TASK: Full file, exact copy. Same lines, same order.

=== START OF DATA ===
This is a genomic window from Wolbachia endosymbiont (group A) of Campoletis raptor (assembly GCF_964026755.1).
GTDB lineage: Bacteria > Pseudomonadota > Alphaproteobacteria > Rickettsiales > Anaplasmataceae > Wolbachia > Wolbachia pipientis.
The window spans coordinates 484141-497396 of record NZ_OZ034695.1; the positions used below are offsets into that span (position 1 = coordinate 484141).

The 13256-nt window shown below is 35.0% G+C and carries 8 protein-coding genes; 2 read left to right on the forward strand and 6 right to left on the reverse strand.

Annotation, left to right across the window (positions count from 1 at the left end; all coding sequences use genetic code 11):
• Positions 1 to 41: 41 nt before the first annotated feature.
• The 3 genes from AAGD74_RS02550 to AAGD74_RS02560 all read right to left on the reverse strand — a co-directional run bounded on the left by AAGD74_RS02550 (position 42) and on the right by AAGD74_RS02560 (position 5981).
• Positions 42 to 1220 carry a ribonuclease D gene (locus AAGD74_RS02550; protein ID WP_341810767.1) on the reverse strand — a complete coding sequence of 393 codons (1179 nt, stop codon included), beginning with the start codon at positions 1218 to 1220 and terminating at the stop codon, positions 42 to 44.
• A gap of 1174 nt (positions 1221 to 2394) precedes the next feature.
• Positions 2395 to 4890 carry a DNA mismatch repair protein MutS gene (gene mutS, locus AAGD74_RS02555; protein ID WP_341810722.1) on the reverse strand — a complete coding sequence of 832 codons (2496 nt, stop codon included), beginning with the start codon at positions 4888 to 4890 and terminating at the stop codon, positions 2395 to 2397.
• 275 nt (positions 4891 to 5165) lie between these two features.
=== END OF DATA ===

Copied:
This is a genomic window from Wolbachia endosymbiont (group A) of Campoletis raptor (assembly GCF_964026755.1).
GTDB lineage: Bacteria > Pseudomonadota > Alphaproteobacteria > Rickettsiales > Anaplasmataceae > Wolbachia > Wolbachia pipientis.
The window spans coordinates 484141-497396 of record NZ_OZ034695.1; the positions used below are offsets into that span (position 1 = coordinate 484141).

The 13256-nt window shown below is 35.0% G+C and carries 8 protein-coding genes; 2 read left to right on the forward strand and 6 right to left on the reverse strand.

Annotation, left to right across the window (positions count from 1 at the left end; all coding sequences use genetic code 11):
• Positions 1 to 41: 41 nt before the first annotated feature.
• The 3 genes from AAGD74_RS02550 to AAGD74_RS02560 all read right to left on the reverse strand — a co-directional run bounded on the left by AAGD74_RS02550 (position 42) and on the right by AAGD74_RS02560 (position 5981).
• Positions 42 to 1220 carry a ribonuclease D gene (locus AAGD74_RS02550; protein ID WP_341810767.1) on the reverse strand — a complete coding sequence of 393 codons (1179 nt, stop codon included), beginning with the start codon at positions 1218 to 1220 and terminating at the stop codon, positions 42 to 44.
• A gap of 1174 nt (positions 1221 to 2394) precedes the next feature.
• Positions 2395 to 4890 carry a DNA mismatch repair protein MutS gene (gene mutS, locus AAGD74_RS02555; protein ID WP_341810722.1) on the reverse strand — a complete coding sequence of 832 codons (2496 nt, stop codon included), beginning with the start codon at positions 4888 to 4890 and terminating at the stop codon, positions 2395 to 2397.
• 275 nt (positions 4891 to 5165) lie between these two features.